The various concessions granted to the tourism industry and Trades Tax reduction on agricultural goods during the middle of the year, have resulted in a reduction of SR20 million in Trades Tax and Social Security contributions. However, I regard this as an investment in our country's economy and I am confident that we will soon reap the benefits of this policy.

On the expenditure side, Government expects total expenditure including current outlays, capital outlays and net lending to be SR 1.7 billion.

Current outlays are estimated to reach SR1.6 billion, an increase of close to SR188 million representing additional funding to cover unforeseen expenditure in certain ministries and increased activities in others, as well as debt servicing.

Capital expenditure is expected to be SR100 million, compared to the budgeted SR50 million, due to 2003 projects being completed in 2004.

However, commitments to refrain from drawing on CBS advances in 2004 were not met. This is due to the fact that new arrangements had to be made earlier this year to restructure our loan repayments.

The positive fiscal outcome, in spite of the additional expenditure, is the result of Government's determined efforts to tighten fiscal policy, improve revenue collection and impose more stringent control over spending by ministries and departments. The budget surplus will enable Government to reduce domestic debt.

The 2005 Budget and the new Medium Term Economic Framework

The fiscal adjustments alone which formed the cornerstone of the MERP were not sufficient to address other persistent macro-economic imbalances.

Whilst we have managed to reduce liquidity and strengthen fiscal discipline, we now need to reinforce the conditions and the environment for more growth and prosperity.

A more comprehensive and far-reaching strategy coupled with a more dynamic and aggressive approach are urgently needed if Seychelles is to achieve high rates of economic growth and improvements in our standard of living.

The new strategy will aim to further correct the fundamental economic imbalances in the economy.

For the new programme to be successful, it needs to advance on several fronts simultaneously.

This strategy seeks to create a better climate for investments by Seychellois and foreigners alike, a more pro-active and friendly environment for business, a more wholesome life for everyone, while ensuring that we do not lose the great social achievements we have made together.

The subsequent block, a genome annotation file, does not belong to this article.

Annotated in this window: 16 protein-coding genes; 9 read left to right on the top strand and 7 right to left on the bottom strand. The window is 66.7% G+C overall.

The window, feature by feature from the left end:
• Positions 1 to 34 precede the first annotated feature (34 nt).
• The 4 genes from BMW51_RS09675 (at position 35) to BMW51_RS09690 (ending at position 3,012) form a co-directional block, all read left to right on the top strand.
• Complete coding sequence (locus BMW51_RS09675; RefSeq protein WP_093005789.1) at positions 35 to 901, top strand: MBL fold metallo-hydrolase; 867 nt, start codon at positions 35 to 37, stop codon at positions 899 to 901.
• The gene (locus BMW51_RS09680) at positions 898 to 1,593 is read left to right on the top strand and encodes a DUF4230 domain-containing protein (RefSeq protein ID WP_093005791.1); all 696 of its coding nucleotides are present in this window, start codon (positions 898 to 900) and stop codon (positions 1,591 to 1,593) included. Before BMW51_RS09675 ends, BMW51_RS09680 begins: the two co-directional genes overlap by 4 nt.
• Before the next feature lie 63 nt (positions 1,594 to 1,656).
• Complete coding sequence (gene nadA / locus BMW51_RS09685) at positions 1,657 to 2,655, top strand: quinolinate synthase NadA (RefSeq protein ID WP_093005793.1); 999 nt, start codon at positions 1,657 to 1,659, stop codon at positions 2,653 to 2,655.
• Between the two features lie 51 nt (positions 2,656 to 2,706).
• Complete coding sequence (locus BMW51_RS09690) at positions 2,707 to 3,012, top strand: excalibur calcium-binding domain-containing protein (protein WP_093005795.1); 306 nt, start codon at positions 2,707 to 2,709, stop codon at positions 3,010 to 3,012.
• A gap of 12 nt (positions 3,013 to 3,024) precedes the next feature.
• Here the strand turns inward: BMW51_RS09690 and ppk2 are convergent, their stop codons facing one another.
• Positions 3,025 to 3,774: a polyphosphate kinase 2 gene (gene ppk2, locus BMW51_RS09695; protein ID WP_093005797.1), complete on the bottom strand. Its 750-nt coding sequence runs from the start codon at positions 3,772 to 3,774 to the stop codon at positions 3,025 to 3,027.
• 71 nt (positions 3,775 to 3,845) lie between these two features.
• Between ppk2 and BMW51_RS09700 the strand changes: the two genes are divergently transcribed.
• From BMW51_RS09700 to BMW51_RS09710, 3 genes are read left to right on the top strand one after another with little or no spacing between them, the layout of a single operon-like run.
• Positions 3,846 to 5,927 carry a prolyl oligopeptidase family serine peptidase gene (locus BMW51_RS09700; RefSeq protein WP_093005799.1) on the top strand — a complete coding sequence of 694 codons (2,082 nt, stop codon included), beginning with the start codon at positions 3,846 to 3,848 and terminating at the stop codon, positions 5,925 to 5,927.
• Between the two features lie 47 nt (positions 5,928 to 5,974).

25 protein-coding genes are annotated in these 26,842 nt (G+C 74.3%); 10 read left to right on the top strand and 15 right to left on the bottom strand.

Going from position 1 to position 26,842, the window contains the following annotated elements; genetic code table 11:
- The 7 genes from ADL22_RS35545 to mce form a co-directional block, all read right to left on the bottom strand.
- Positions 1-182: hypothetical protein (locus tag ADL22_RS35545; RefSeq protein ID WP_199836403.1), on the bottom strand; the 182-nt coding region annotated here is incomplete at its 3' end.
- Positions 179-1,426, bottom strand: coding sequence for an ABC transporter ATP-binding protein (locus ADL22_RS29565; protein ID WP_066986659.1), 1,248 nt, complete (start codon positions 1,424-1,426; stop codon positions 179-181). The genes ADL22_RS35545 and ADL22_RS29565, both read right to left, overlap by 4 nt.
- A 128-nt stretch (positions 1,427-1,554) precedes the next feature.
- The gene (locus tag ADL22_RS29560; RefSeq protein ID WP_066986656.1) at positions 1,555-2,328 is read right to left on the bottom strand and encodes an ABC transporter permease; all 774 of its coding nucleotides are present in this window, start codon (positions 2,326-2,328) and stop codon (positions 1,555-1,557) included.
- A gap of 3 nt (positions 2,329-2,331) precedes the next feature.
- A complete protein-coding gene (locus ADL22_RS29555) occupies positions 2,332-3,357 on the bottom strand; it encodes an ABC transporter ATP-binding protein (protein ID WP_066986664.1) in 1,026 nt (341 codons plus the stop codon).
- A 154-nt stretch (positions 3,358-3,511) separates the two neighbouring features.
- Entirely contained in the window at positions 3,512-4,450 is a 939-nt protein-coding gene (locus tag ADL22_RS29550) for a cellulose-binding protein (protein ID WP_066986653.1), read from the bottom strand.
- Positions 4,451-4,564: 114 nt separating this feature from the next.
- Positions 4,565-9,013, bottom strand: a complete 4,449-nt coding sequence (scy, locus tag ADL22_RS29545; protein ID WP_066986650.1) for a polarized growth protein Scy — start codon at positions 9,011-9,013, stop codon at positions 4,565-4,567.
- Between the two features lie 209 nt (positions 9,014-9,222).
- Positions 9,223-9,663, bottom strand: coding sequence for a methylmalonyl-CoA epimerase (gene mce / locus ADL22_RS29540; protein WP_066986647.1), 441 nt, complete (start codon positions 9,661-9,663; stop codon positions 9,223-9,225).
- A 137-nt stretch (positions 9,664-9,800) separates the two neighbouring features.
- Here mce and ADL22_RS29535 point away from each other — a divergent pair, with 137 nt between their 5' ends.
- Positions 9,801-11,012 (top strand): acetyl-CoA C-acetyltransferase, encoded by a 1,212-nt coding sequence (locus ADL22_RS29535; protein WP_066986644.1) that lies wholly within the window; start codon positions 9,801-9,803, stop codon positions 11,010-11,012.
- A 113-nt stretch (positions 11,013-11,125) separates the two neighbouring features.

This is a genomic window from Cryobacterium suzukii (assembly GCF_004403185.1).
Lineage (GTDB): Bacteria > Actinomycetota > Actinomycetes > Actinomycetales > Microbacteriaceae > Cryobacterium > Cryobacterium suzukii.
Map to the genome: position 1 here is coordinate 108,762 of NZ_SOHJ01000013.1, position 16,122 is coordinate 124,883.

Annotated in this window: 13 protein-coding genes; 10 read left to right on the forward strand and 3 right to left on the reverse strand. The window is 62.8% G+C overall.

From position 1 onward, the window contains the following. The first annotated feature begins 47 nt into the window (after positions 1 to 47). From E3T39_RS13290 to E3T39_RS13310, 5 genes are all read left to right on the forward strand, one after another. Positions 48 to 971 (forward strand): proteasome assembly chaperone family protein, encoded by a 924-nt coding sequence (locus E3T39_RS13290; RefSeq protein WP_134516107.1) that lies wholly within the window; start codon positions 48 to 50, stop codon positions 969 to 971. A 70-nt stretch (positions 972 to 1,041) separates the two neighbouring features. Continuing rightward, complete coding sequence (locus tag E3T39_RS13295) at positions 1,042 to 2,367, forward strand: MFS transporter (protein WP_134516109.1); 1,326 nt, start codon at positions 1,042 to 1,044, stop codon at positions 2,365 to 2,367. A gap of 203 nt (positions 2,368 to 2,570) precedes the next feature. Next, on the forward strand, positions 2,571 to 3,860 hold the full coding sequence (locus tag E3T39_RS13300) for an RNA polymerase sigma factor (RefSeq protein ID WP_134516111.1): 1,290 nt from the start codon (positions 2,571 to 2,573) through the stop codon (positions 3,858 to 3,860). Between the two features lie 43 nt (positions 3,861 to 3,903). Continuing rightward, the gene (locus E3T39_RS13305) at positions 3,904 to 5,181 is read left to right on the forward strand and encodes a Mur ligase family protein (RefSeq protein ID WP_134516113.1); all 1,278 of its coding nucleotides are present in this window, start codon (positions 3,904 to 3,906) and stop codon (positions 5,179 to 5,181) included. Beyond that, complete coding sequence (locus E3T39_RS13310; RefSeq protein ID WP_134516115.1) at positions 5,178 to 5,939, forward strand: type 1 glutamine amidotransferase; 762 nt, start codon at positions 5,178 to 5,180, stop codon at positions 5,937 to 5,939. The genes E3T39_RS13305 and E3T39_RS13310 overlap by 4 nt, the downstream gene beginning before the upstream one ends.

In the process, I will ensure that Government performs its role of governing more efficiently and with greater accountability whilst maintaining the necessary operating environment in which the full potential of the private sector can be developed for the benefit of all Seychellois.

The cornerstone of this medium-term strategy will be:

  • to establish a new platform that will ensure the preservation and sustainability of the socio-economic gains that the Seychellois have achieved so far;
  • to gain the confidence of the global community and to engage them as partners in the process of further economic development of our country;
  • to steer our country on the road to renewed economic growth and wealth creation as well as equitable wealth-redistribution;
  • to develop a solid economic platform which will ensure the creation of new employment opportunities for our population, in particular our youth; and
  • to put in place the necessary enabling environment for a strong private/public sector partnership which I consider primordial for the further economic development of our country.

This strategy will set out to achieve real GDP growth.

It will also aim to strengthen the balance of payments position through a further narrowing of the current account deficit.

The improvement in the external account will provide for an increase in gross international reserves, whilst limiting foreign borrowing to sustainable levels and allowing for the orderly settlement of arrears.

The above objectives will be achieved through an economic recovery and growth programme that contains the following core features:

  • the achievement of a fiscal surplus for the next 5 years;
  • a further tightening of monetary conditions to reduce the current liquidity overhang;
  • the continuation of our trade liberalisation program including a privatisation schedule;
  • reforms of Government to provide better service delivery;
  • a review of labour market policies;
  • a review of our welfare system to curtail abuse and to ensure greater coverage for those who are genuinely in need;
  • a prudent strategy for foreign borrowing, domestic and external debt restructuring, and public debt management to support the implementation of the programme and the economic growth process;